## Question

`what is the best way to generate a cartesian product of some lists, not knowing in advance how many lists there are?`

*You can stop reading here if you like*.

## Background

I don't have money for school so I am trying to teach myself some programming using the Internet whilst working night shifts at a highway tollbooth. I have decided to try to solve some "programming challenge" problems as an exercise.

## Programming assignment

Here's the problem I am trying to tackle, property of TopCoder:

```
http://community.topcoder.com/stat?c=problem_statement&pm=3496
```

I will not copy and paste the full description to respect their copyright notice but I am assuming I can summarise it, provided I don't use pieces of it verbatim (IANAL though).

### Summary

If a "weighted sum" of historical stock prices is the sum of *addenda* obtained
by multiplying a subset of these prices by an equal number of "weighting"
factors, provided the latter add up to **1.0** and are chosen from the given set
of valid values **[-1.0, -0.9, ..., 0.9, 1.0]**, use this formula on all
historical data supplied as an argument to your function, examining **5** prices
at a time, predicting the next price and returning the permutation of "weighting
factors" that yields the lowest average prediction error. There will be at least
6 stock prices in each run so at least one prediction is guaranteed, final
results should be accurate within 1E-9.

### Test data

Format:

- One row for input data, in
`list`

format - One row for the expected result
- One empty row as a spacer

Download from:

## My solution

```
import itertools
# For a permutation of factors to be used in a weighted sum, it should be chosen
# such than the sum of all factors is 1.
WEIGHTED_SUM_TOTAL = 1.0
FACTORS_CAN_BE_USED_IN_WEIGHTED_SUM = lambda x: sum(x) == WEIGHTED_SUM_TOTAL
# Historical stock price data should be examined using a sliding window of width
# 5 when making predictions about the next price.
N_RECENT_PRICES = 5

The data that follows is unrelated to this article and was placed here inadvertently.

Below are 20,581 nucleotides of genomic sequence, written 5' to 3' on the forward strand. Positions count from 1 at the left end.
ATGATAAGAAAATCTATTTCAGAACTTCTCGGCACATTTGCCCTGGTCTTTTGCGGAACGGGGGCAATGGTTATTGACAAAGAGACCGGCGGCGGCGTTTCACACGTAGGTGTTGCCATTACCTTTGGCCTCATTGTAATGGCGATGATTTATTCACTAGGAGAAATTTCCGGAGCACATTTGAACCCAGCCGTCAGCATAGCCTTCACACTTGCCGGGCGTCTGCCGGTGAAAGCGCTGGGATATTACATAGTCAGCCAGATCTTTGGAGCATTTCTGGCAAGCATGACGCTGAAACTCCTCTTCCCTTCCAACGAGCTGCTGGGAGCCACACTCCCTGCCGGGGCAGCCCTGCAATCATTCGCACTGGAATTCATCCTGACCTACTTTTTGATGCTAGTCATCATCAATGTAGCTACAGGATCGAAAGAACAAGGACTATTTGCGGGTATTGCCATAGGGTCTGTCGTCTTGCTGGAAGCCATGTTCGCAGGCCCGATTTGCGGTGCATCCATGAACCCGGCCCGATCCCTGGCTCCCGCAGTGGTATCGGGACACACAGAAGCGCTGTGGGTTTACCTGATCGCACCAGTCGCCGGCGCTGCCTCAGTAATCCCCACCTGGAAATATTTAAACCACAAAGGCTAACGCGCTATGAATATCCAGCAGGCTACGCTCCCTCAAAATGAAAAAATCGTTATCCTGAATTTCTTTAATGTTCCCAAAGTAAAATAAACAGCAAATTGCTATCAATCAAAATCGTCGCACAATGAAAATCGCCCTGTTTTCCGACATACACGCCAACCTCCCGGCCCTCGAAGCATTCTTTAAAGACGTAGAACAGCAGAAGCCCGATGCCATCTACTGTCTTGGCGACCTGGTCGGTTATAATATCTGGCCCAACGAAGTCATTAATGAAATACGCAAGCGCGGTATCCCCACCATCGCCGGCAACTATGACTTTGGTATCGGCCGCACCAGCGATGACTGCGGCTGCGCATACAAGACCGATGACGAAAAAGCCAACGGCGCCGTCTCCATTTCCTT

# Valid values for weighting factors are: [-1.0, -0.9, ..., 0.9, 1.0]
VALID_WEIGHTS = [x / 10. for x in range(-10, 11)]
# A pre-calculated list of valid weightings to consider. This is the cartesiant
# product of the set of valid weigths considering only the combinations which
# are valid as components of a weighted sum.
CARTESIAN_PRODUCT_FACTORS = [VALID_WEIGHTS] * N_RECENT_PRICES
ALL_PERMUTATIONS_OF_WEIGHTS = itertools.product(*CARTESIAN_PRODUCT_FACTORS)
WEIGHTED_SUM_WEIGHTS = filter(FACTORS_CAN_BE_USED_IN_WEIGHTED_SUM,
ALL_PERMUTATIONS_OF_WEIGHTS)
# Generator function to get sliding windows of a given width from a data set
def sliding_windows(data, window_width):
for i in range(len(data) - window_width):
yield data[i:i + window_width], data[i + window_width]
def avg_error(data):
# The supplied data will guarantee at least one iteration
n_iterations = len(data) - 5
best_average_error = None
# Consider each valid weighting (e.g. permutation of weights)
for weighting in WEIGHTED_SUM_WEIGHTS:
# Keep track of the prediction errors for this weighting
errors_for_this_weighting = []
for historical_data, next_to_predict in sliding_windows(data,
N_RECENT_PRICES):
prediction = sum([a * b for a, b in zip(weighting, historical_data)])
errors_for_this_weighting.append(abs(next_to_predict - prediction))
average_error = sum(errors_for_this_weighting) / n_iterations
if average_error == 0: return average_error